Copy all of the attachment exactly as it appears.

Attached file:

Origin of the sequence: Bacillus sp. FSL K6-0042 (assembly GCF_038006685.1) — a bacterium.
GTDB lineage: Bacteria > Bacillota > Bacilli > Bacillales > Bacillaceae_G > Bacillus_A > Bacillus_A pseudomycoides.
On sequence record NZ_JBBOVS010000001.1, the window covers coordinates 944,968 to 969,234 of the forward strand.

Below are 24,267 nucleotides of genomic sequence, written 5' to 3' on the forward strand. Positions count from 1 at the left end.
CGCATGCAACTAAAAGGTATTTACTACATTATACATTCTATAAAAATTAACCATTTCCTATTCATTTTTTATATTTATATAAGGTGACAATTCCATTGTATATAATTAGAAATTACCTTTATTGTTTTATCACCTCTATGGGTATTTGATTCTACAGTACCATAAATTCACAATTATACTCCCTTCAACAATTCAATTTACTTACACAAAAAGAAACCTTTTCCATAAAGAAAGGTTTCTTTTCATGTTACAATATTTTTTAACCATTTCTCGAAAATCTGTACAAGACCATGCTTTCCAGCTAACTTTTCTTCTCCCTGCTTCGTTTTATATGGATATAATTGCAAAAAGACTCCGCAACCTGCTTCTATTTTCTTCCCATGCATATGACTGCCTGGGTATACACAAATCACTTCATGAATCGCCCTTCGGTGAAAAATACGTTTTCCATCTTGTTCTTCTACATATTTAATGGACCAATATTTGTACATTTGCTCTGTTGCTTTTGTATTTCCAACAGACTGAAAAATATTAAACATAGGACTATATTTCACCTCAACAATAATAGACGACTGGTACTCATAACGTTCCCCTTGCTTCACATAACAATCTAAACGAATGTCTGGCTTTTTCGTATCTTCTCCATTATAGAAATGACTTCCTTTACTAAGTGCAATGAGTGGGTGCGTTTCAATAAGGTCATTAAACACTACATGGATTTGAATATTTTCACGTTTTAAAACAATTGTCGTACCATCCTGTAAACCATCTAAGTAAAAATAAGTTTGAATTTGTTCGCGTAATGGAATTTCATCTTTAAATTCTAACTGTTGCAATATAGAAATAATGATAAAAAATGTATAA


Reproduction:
Origin of the sequence: Bacillus sp. FSL K6-0042 (assembly GCF_038006685.1) — a bacterium.
GTDB lineage: Bacteria > Bacillota > Bacilli > Bacillales > Bacillaceae_G > Bacillus_A > Bacillus_A pseudomycoides.
On sequence record NZ_JBBOVS010000001.1, the window covers coordinates 944,968 to 969,234 of the forward strand.

Below are 24,267 nucleotides of genomic sequence, written 5' to 3' on the forward strand. Positions count from 1 at the left end.
CGCATGCAACTAAAAGGTATTTACTACATTATACATTCTATAAAAATTAACCATTTCCTATTCATTTTTTATATTTATATAAGGTGACAATTCCATTGTATATAATTAGAAATTACCTTTATTGTTTTATCACCTCTATGGGTATTTGATTCTACAGTACCATAAATTCACAATTATACTCCCTTCAACAATTCAATTTACTTACACAAAAAGAAACCTTTTCCATAAAGAAAGGTTTCTTTTCATGTTACAATATTTTTTAACCATTTCTCGAAAATCTGTACAAGACCATGCTTTCCAGCTAACTTTTCTTCTCCCTGCTTCGTTTTATATGGATATAATTGCAAAAAGACTCCGCAACCTGCTTCTATTTTCTTCCCATGCATATGACTGCCTGGGTATACACAAATCACTTCATGAATCGCCCTTCGGTGAAAAATACGTTTTCCATCTTGTTCTTCTACATATTTAATGGACCAATATTTGTACATTTGCTCTGTTGCTTTTGTATTTCCAACAGACTGAAAAATATTAAACATAGGACTATATTTCACCTCAACAATAATAGACGACTGGTACTCATAACGTTCCCCTTGCTTCACATAACAATCTAAACGAATGTCTGGCTTTTTCGTATCTTCTCCATTATAGAAATGACTTCCTTTACTAAGTGCAATGAGTGGGTGCGTTTCAATAAGGTCATTAAACACTACATGGATTTGAATATTTTCACGTTTTAAAACAATTGTCGTACCATCCTGTAAACCATCTAAGTAAAAATAAGTTTGAATTTGTTCGCGTAATGGAATTTCATCTTTAAATTCTAACTGTTGCAATATAGAAATAATGATAAAAAATGTATAA